Commit To Ethical Elephant Experiences!
Be an ethical traveler. If you love elephants, remember that elephants are wild animals, never domesticated. Elephants in captivity are just that - captives. If you have the opportunity choose to view elephants in the wild, safely. Avoid situations in which elephants are chained, confined, or subjected to grueling work loads.
Are you a Social Media Influencer, Travel Writer or Blogger? Follow the guidance below to set a good example for your followers and refrain from encouraging practices that endanger elephants!
Considering volunteering? Read up about the practices you might be supporting with your funds. Baby elephants are cute, but please resist the urge to bottle feed and pet them, as this can support a thriving illegal industry dependent on their capture from the wild. Close contact between people and animals that are semi-free roaming also creates opportunities for disease transmission - not good for an endangered species.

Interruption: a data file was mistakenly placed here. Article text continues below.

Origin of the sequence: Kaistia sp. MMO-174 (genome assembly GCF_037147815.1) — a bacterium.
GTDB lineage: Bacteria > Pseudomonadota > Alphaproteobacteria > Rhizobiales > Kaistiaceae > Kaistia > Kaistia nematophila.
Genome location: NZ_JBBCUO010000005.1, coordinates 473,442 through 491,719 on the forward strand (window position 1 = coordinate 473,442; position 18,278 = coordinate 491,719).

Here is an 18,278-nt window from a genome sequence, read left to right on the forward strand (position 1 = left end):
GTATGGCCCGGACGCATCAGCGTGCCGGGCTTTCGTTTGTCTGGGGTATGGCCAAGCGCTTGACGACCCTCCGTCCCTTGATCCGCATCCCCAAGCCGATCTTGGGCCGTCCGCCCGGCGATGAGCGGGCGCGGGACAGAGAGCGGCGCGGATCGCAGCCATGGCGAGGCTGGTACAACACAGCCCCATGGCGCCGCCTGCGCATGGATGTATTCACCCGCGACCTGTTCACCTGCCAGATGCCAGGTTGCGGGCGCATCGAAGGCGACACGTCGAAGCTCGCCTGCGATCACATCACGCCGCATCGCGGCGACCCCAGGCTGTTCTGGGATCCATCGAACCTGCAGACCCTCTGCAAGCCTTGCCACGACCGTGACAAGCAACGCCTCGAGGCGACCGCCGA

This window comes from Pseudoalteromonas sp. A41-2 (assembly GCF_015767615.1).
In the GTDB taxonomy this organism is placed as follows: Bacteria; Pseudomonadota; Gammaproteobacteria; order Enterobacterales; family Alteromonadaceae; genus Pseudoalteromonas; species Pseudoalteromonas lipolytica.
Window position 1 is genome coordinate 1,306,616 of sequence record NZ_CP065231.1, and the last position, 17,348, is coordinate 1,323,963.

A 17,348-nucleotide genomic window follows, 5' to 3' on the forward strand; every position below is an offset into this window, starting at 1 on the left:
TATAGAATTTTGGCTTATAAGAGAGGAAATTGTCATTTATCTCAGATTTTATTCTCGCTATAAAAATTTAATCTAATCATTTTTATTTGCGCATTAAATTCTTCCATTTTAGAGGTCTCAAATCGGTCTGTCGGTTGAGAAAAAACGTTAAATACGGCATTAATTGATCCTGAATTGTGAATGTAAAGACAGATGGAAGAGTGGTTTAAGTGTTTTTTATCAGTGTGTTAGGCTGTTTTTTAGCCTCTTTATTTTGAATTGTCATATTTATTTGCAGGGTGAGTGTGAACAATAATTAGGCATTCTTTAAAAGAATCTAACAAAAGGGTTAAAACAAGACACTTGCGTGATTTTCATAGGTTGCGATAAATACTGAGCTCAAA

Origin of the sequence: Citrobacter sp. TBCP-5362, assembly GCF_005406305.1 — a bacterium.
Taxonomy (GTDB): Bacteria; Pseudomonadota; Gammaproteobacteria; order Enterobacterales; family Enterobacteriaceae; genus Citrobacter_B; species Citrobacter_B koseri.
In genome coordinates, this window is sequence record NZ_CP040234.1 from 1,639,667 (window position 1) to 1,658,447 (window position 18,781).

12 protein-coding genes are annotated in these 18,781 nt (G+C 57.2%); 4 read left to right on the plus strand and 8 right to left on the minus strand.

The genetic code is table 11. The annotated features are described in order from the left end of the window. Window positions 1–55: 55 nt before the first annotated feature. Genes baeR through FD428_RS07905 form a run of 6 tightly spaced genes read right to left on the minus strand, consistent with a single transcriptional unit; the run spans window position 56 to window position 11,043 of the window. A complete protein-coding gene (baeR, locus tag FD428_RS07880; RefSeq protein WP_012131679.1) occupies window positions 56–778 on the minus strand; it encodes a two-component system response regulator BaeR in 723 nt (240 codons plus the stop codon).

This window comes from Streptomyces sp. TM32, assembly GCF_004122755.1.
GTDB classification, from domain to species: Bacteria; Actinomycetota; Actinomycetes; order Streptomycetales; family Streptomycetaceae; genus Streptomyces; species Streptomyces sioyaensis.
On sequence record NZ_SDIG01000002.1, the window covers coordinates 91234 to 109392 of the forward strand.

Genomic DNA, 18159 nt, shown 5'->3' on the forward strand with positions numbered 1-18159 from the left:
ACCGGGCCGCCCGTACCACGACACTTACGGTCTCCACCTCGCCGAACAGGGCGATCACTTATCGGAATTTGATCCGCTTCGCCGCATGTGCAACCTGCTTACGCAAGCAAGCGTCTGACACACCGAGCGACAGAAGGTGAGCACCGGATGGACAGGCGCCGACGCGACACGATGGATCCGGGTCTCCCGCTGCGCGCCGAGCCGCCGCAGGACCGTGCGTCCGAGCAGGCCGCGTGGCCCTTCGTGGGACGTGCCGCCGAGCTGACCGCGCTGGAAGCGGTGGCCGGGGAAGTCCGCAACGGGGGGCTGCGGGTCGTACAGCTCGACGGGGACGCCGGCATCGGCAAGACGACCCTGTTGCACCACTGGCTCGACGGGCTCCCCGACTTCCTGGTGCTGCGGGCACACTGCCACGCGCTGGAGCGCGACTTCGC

The following information will help you be a responsible traveler, and get the most out of your experience with elephants in Asia.
The following advice is from the Udawalawe Elephant Research Project, based on years of observing elephants in the wild. Whether on your own, or with a safari service, insist that your tour guides and drivers adhere to the following - remember that it is as much your responsibility as theirs.
Ecotourism or Eco-exploitation?
Questions to Ask:
Ready to act?
Tourists in range countries should not support events using captive elephants purely for entertainment since this drives the capture of young animals from the wild. While animals in captivity are required to be registered by local authorities, this does not necessarily happen. Asian elephants have unique challenges in each range country, with the uniting fact that they are highly threatened everywhere. Be sensitive to local cultures, and their traditions, realizing that not all captive situations are the same. Here are things to consider.
Riding elephants: Is it ever ok?
Unlike horses, the skeletal structure of Asian elephants is not well-suited for riding on the back. Therefore carrying loads for extended periods of time causes physical harm. Riding elephants purely for entertainment or photo ops, especially on private property or unnatural conditions, should be completely avoided.